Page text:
As an unusual collaboration among retail, grower, labor and consumer organizations, the Equitable Food Initiative sees a tremendous opportunity for transformation in the produce industry. We believe that well-trained and fairly compensated workers can be a huge part of the solution to the industry's food safety and labor challenges. Our work with Costco Wholesale, Whole Foods and eight of their produce suppliers is already demonstrating that engaged and motivated workers can verify ongoing compliance with our rigorous standards. This spring, our first certified strawberries will be on Costco shelves with the "Responsibly Grown. Farmworker Assured." ™ label. More product will be available as the season advances, and we hope other retailers will join in supporting their suppliers to achieve EFI certification.
 

But beyond the assurance of compliance, EFI's experience with growers so far shows that new forms of labor-management collaboration can also create other forms of value. As with any industry, experienced farmworkers know a great deal about the produce they harvest, and can use the problem-solving skills they learn through EFI to explore ways to improve the production process, reduce waste and retain labor in a tight market. As more suppliers get involved, there are also opportunities for sharing best practices: rather than dictating how things should be done, EFI aims to build on the inherent knowledge that workers and their supervisors already bring to their profession. As EFI evolves, we learn and grow through the insight of our stakeholders.

Among our early-adopters is NatureSweet Tomatoes, a San Antonio-based company with multiple facilities in Mexico and Arizona. NatureSweet is "dedicated to increasing the sustainability of the land and the lives of all those surrounding our product." But by investing in the capacity of its workforce, the company also sees a significant competitive opportunity, and talks about a produce industry "ripe for disruption." All the growers we talk to seek to tap the potential of their workforce and promote a change of culture in the industry. EFI is excited to be part of what we see as a positive transformation. And it all starts with an awareness that farmworkers bring tremendous skill and knowledge to their trade. This week should be about helping to spread that awareness.

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Wednesday, 30 March 2016

"When we began our first interview, Demetrio seemed a little detached. He answered yes or no to most of our questions; however, when we began asking more about his family, we saw his eyes tell a different story. Demetrio told us that his wife was expecting his third child. The baby was due in two weeks so he wouldn’t be able to be there for his son’s birth and in fact wouldn’t be able to meet his son until November when his son would already be 5 months old. 


During our second interview, Demetrio showed us pictures of his newborn son who still doesn’t have a name. He seemed proud and sad at the same time. We asked about what he wondered and at first, he said he didn’t ask himself or wonder anything, but after we explained the prompt again and gave a few examples, he said he wondered everyday if the rest of his life would be like this, separated and away from his family. The room felt dense, almost like you could feel the weight that he carries. It’s not just that he has to miss big and important family moments like the birth of a child, but it’s knowing everyday his children are growing up, trying new things and learning about themselves and the people that they want to become, while he’s not there to see or influence it."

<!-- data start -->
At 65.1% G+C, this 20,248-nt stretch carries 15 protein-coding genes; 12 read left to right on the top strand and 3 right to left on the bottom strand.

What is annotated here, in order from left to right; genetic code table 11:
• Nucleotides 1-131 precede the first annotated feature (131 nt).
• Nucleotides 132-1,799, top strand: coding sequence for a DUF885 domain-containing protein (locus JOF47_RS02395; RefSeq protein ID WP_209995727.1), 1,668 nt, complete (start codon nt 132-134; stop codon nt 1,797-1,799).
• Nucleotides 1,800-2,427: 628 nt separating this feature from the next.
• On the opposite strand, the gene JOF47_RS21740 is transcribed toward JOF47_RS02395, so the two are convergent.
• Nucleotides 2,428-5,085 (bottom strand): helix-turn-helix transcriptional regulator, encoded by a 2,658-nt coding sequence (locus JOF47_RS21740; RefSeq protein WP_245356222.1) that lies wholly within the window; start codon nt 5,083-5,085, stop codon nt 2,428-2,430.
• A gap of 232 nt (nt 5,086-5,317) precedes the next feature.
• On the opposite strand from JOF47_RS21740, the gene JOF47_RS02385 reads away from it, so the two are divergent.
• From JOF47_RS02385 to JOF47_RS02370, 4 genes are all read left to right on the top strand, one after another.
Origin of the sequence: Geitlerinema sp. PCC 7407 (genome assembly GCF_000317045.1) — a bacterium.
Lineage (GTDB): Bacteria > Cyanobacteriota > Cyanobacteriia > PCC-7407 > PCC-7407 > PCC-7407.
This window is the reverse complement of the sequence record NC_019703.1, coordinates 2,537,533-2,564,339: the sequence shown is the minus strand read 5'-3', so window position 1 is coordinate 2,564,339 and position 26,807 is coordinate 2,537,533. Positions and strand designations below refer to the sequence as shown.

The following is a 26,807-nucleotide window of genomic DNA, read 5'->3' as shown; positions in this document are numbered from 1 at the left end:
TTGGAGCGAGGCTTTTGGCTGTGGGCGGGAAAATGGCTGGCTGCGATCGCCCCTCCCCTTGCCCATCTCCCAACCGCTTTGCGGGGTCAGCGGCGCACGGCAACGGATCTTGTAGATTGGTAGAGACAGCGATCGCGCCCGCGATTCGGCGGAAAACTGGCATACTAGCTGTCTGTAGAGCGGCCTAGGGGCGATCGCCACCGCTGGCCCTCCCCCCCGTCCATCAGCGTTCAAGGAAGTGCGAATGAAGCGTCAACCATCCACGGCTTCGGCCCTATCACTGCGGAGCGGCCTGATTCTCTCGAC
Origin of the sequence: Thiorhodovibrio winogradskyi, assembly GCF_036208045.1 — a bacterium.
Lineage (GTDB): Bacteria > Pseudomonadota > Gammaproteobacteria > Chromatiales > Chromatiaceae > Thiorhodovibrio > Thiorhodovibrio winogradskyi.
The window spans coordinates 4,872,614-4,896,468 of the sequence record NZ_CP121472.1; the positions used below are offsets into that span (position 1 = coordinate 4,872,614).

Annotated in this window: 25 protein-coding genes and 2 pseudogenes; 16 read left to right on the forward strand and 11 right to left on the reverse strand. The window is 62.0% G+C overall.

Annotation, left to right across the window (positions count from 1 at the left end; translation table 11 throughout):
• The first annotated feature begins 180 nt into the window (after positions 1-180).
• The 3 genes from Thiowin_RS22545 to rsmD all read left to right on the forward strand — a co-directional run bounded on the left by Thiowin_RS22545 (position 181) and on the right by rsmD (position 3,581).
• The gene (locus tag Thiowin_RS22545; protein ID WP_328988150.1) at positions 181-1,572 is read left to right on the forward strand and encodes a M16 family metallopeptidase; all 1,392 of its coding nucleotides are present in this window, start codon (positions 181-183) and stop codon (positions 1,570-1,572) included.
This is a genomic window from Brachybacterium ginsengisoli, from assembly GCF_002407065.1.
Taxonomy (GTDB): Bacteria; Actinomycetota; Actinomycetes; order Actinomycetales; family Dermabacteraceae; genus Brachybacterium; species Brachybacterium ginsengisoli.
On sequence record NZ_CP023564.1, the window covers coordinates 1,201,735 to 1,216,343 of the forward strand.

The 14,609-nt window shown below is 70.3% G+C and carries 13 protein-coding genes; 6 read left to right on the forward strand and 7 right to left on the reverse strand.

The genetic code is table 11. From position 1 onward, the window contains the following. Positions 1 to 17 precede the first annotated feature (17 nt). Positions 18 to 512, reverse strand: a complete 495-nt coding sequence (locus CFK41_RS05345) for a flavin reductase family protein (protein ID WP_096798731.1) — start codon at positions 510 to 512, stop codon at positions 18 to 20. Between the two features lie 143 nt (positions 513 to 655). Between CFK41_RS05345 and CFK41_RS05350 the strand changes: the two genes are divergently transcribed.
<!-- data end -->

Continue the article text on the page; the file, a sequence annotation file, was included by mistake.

Excerpt from Student Action with Farmworkers’ (SAF) blog on the theme separation of families by Catherine Crowe, 2015 SAF Fellow.

When we talk about separation of families in the immigration context we often mean the harsh immigration enforcement machine that deports one parent and leave the rest of the family behind. Or the fact that millions of undocumented immigrants in the US are unable to return to their country of origin to visit their loved ones. This fear is a daily reality for the majority of farmworkers who are undocumented. But Demetrio’s story illustrates another type of family separation. Demetrio has an H-2A visa for temporary agricultural workers. Many H-2A workers spend up to 10 months in the US every year away from their families. Sheepherders on H-2A visas stay for 3 years before returning home for a short duration.

H-2A workers typically come to the United States without their families. Although technically H-2A workers may bring their spouse and/or minor children with them, in reality it doesn’t happen. H-2A workers live in employer-provided housing that is usually dormitory style and not appropriate for families, and it is unlikely that employers would allow workers to bring their families. Plus, for an H-2A worker to bring their spouse, he (it’s usually a he) would have to show that he can financially support her while they are in the US. Farmworkers wages aren’t high enough to meet this standard. Under the H-2A program, employers can and do discriminate based on a person’s age and gender and the result is that is a workforce composed almost exclusively of young men. (In the rare instances where there are crews of women, they are exclusively women as well.) As a result, even if a male and female couple wanted to work together on H-2A visas, it would be extremely challenging; and it is highly unlikely their children would be able to join them.

The H-2A program exploits economically desperate individuals. People should not have to choose between living with their family or feeding their family. In public discourse on policy proposals for the future flow for immigration reform, some people believe that many Mexican farmworkers just want to come here and work and then go home. But no one wants to be separated from his or her family. Proposals for harsh guestworker programs that treat workers as commodities should be rejected as inconsistent with America’s economic and democratic freedoms. Any needed future workers from abroad must be afforded the same legal rights as U.S. workers and should be given the opportunity to earn citizenship. Whether they chose to settle here or return to their country of origin at some point should be their choice. Immigration reform should be a stepping stone toward modernizing agricultural labor practices and treating farmworkers with the respect they deserve.

by Megan Horn